The following contains spoilers for Green Arrow #42 by Mairghread Scott, Matthew Clark, Sean Parsons, Jason Wright and Deron Bennett, in stores now.
Comics are an artform, one which can be used, and often is, to voice sociopolitical concerns, something Green Arrow has been doing for the last several issues. The recent arc, "Better Than," finds Oliver Queen on Stryker's Island (a prison facility for supervillains in the DC Universe) at the behest of the Justice League, tasked to look after Joshua Allen, the latest version of classic Superman villain, Parasite.
However, when a brawl erupts allowing Parasite to escape, it leads to a personal statement from Mairghread Scott and Tyler Clark on the failure of the prison system in America. As Green Arrow #42 illustrates, it's all about questioning whether the setup in place is conducive to proper rehabilitation, or if it's simply creating bigger problems for society and those it's intended to help reform.
Ollie quickly realizes the answer to this is, "No." Sadly, this broken reform system creates just as many monsters as it was intended to stop.
While hunting Parasite in the sewers below the prison, Green Arrow admits he's out his depth, wishing he had powers to take on the fiend, who's grown huge after absorbing the essences of several victims. But for some reason, the hero gets the feeling Parasite is showing mercy. When they eventually meet up, Ollie discerns this reluctance is coming from a place of fear, as Joshua (who had been turned into a monster by accident)really doesn't want to hurt anyone. As Ollie tries to talk Parasite out of escaping, Joshua reveals the torture he's endured at the hands of his guards, including starvation and isolation.
This has taken a toll on him, mentally and physically. Nonetheless, Ollie persists in trying to bring him back to the light but Joshua has no faith in words anymore, especially as the help he thought he'd have gotten in incarceration never came. They end up continuing their fight and Green Arrow incapacitates him, feeling sorry he had to resort to extreme measures for such a lost soul. When he speaks to the warden later on, Ollie accepts the issue is way bigger than he thought.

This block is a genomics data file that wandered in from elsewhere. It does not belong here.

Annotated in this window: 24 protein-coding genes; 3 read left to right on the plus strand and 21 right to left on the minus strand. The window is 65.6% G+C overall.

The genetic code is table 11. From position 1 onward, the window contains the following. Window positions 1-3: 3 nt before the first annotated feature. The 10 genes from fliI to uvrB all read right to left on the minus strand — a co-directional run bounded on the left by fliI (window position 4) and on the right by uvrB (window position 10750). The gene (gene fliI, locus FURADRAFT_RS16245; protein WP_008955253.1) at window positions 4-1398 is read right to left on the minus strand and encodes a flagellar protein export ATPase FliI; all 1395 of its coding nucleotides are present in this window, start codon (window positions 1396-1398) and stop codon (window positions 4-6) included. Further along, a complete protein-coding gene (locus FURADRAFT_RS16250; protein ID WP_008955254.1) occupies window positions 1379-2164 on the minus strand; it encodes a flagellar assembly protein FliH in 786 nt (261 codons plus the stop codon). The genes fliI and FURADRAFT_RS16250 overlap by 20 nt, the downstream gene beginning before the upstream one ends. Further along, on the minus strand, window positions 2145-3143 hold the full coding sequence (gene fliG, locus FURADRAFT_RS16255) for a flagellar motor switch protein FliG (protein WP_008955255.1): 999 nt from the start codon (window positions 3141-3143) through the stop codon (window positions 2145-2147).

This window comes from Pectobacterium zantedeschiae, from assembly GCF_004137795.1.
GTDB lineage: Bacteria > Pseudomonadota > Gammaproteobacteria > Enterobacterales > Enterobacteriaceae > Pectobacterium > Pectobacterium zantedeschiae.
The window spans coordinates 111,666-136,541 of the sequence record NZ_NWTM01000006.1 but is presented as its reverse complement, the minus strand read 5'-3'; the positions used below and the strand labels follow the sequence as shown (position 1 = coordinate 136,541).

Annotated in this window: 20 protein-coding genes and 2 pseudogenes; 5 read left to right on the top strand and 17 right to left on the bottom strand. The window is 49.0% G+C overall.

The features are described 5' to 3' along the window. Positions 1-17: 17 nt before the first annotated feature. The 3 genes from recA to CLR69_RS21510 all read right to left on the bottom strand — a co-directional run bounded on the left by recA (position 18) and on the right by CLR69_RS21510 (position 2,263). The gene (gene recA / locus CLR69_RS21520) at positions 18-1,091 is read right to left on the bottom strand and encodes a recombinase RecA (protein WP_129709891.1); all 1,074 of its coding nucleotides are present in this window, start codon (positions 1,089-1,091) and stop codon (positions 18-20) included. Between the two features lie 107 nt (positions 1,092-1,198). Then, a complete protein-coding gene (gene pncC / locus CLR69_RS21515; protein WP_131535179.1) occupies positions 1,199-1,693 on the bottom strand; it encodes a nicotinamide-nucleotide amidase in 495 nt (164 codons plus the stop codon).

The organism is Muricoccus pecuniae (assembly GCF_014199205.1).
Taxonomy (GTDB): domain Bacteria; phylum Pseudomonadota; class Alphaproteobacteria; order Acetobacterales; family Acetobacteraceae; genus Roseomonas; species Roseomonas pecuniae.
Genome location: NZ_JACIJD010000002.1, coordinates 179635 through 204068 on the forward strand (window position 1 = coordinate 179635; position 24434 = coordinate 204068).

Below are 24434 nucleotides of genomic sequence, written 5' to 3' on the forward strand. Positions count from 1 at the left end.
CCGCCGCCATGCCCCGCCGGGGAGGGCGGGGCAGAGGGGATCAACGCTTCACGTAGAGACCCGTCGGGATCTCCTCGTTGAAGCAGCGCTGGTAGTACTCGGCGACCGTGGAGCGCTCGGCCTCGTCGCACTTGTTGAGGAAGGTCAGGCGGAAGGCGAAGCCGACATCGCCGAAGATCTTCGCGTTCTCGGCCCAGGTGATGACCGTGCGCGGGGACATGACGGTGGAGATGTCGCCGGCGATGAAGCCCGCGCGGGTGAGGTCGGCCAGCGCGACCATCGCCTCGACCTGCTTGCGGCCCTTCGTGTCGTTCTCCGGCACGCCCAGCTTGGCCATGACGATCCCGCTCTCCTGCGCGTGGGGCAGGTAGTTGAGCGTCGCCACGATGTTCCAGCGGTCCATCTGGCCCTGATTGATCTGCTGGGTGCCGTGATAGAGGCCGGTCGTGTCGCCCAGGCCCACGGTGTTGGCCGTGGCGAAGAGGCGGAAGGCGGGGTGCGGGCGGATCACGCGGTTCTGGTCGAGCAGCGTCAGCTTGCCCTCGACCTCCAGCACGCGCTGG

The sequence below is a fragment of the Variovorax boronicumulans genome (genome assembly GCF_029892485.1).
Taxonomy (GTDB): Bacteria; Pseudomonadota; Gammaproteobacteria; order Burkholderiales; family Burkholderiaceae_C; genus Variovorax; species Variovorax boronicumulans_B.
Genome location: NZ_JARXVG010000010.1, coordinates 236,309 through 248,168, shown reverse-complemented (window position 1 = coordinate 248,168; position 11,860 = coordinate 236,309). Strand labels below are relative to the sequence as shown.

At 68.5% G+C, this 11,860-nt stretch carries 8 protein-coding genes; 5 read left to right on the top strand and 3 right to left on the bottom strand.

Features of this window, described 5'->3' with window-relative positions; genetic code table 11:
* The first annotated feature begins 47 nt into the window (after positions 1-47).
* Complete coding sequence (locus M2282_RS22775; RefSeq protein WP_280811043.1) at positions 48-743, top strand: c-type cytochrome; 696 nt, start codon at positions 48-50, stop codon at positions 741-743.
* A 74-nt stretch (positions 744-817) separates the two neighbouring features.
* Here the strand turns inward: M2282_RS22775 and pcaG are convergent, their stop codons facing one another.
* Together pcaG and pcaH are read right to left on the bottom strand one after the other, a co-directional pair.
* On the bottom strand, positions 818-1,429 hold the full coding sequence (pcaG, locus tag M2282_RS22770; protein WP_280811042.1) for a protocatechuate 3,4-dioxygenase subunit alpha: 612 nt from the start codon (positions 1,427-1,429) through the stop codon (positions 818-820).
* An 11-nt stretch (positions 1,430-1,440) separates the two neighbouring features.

He realizes the prison infrastructure is lacking; guards are underpaid and the overall prison conditions are sub-standard, which all lead to the gatekeepers being frustrated. As a result, they don't care for the prisoners, and become violent as a means of venting. It's a system eating itself from the inside out, and Green Arrow sees up close and personal how the guards are constantly at risk, which does affect their sanity.
It's a double-edged sword, so Ollie really doesn't judge either side; instead, he empathizes. Sure, he's on the side of the law, but he understands the rehab process needs to be better equipped for everyone involved. The fact that his own weapons cost more than what the guards are paid in a year puts things into perspective, not to mention simple utilities like electricity or cells which prevent prisoners from using their powers are lacking.
Funding has to be better, as taking care of criminals after sentencing is crucial to their ability to reform.. And make no mistake, as much as it's an American matter, it's a global problem, too. Still, he wants the prison guards to do their best because the system must never falter; it has to treat criminals like people no matter what, or else it's just as reprehensible. Ultimately, while there's a laundry list of safety concerns, Ollie cannot condone the security body's misdeeds, urging them to rise above.
Hopefully, with his financial privilege, he can approach another billionaire like Bruce Wayne and truly help revamp policies, because this kind of social justice is desperately needed and fits his modus operandi. In fact, it'd be quite a proactive venture and one which can tie into the upcoming Sanctuary project.
Prisoners who have healthy homes are more than likely to have healthier minds, after all. Let's hope the greater DC Universe recognizes this, because at ground level, while this issue may not seem important, itss something which once addressed can help redeem so many folks who fall by the wayside.